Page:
I read it last week, but I didn’t post about it. Mrs. Dalloway by Virginia Woolf was a form establishing novel, a one-day stream-of-conscious focus on characters revolving around the titular Mrs. Dalloway. Continue reading
But also, a response poem, to T.S. Eliot’s “The Waste Land.” It is not line for line or theme for theme, it’s a mash up of what was inspired in me by it. I’m fairly certain this meets the requirements of “something about the class” since it’s a material and original result of exposure to the coursework.
Title: Whose Wasteland
“Come buy our orchard fruits,
Come buy, come buy: Continue reading
This week, we were asked to read a poem among five, titled “Say Over Again” by Emily Browning, a sonnet. Continue reading
Victor Frankenstein was one of the most revoltingly unsympathetic protagonists I’ve read. Continue reading
One poem required of this week was John Keats, “Ode to a Nightingale,” along with the question of his relevance. The proposed interpretation is that Keats was fretting over his viability with future readers of his poems. The ultimate result is answered by Keats’ own poetry, however the perspective of time is stretched: Continue reading
Now a course requires a blog and so call this chapter zero of a seven part installment, reasonably guaranteed to appear on a weekly basis. Maybe I’ll discover a good habit.
The course is English Lit, and we begin with a rudimentary reflection on The Rime of the Ancient Mariner, Samuel Coleridge. The question: what if the Mariner were real. What if Coleridge modernized an oral retelling of something like the Old English The Seafarer, only it reflected tiny historical details. Maybe the Mariner is and had been dead by Coleridge’s time, but what if long he lived to tell his tale in different parts of the world, and the stories are always remembered a little different.
Then Tolkien modernized the English classic into Ëarendil. And so forth. The Mariner lives on.
One written for class, the other on a spur.
This journal has a company logo, while I have no idea what Rtm does. This journal started with a nail through the skull and bleeding, stripping, gutting and eventually tanning, dying, cutting Continue reading
Inspired by idle academic activity.
We stopped at a street performance between the Riverwalk and the French Quarter in New Orleans. They were four young to prime black men, and after the first demonstration, the MC began pulling volunteers from the watching crowd. Three lovely ladies, two rich white men, one Asian and five kids. “Now,” he said, “we are politically correct.” For the next half hour, between feats of dance and performance, the dancers ribbed the audience with every racial joke that made room for itself and they lavished over the Asian Sensation, bowing, mocking accents, looking for his camera and map, and goading him to dance to Kung-Fu Fighting. Just before the last most spectacular trick—flying over six adults—they took donations, pitting states and countries against each other for twenty, forty or a hundred dollars. New Jersey, North Carolina, Arkansas three times; Denmark, Serbia, Australia, Mexico and France. Finally they fleeced the rich white men, forty dollars apiece. Then, with sixty from the Asian Sensation, they asked where he was from. Laughing, he said, “Alabama.”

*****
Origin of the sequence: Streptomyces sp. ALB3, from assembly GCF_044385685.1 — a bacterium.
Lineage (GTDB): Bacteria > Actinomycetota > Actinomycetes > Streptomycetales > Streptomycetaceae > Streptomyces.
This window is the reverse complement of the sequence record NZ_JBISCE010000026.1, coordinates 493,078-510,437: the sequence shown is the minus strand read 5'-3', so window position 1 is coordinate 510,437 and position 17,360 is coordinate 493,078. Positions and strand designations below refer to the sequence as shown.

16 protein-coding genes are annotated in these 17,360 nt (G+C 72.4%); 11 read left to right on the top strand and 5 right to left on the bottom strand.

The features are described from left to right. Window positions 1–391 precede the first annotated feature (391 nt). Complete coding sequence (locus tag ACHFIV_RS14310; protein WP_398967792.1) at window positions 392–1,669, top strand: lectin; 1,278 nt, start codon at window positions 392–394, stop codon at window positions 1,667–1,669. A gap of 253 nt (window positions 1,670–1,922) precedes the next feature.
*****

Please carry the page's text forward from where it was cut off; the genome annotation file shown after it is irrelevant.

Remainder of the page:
I walked up to a church, a church that doesn’t exist, didn’t exist, but is the church of all the churches I have ever walked up to. It is Orthodox and Catholic and Presbyterian. It is plain and ostentatious. It is abandoned and destroyed. The steeple has fallen in on the pews. You cannot get to it easily, you must fly, and then walk, the sun watching, the worn white crossed markers glinting near the ground. “Her tribulations were her glory” reads a faded slab. Fragments of painted color huddle in the shade, Mary’s robes, Jesus’ eyes. The foundations are local stone, blood red in the sun and buffed to a shine by the wind. The slats are wooden, imported, clinging to paint in the deepest grains of splintering cover. Broken shards cast jagged shadows on the muddy, scrubby, forgotten ground and the cross is gone.
It’s obviously been quite a span since I’ve posted. Taking the time to slow down and synthesize some work or reason has just been difficult to justify.
On the train to Hannover, the friend I was traveling with made the remark that, in looking for historical places in Hannover, the city was either very boring, or had been completely devastated during World War II. Continue reading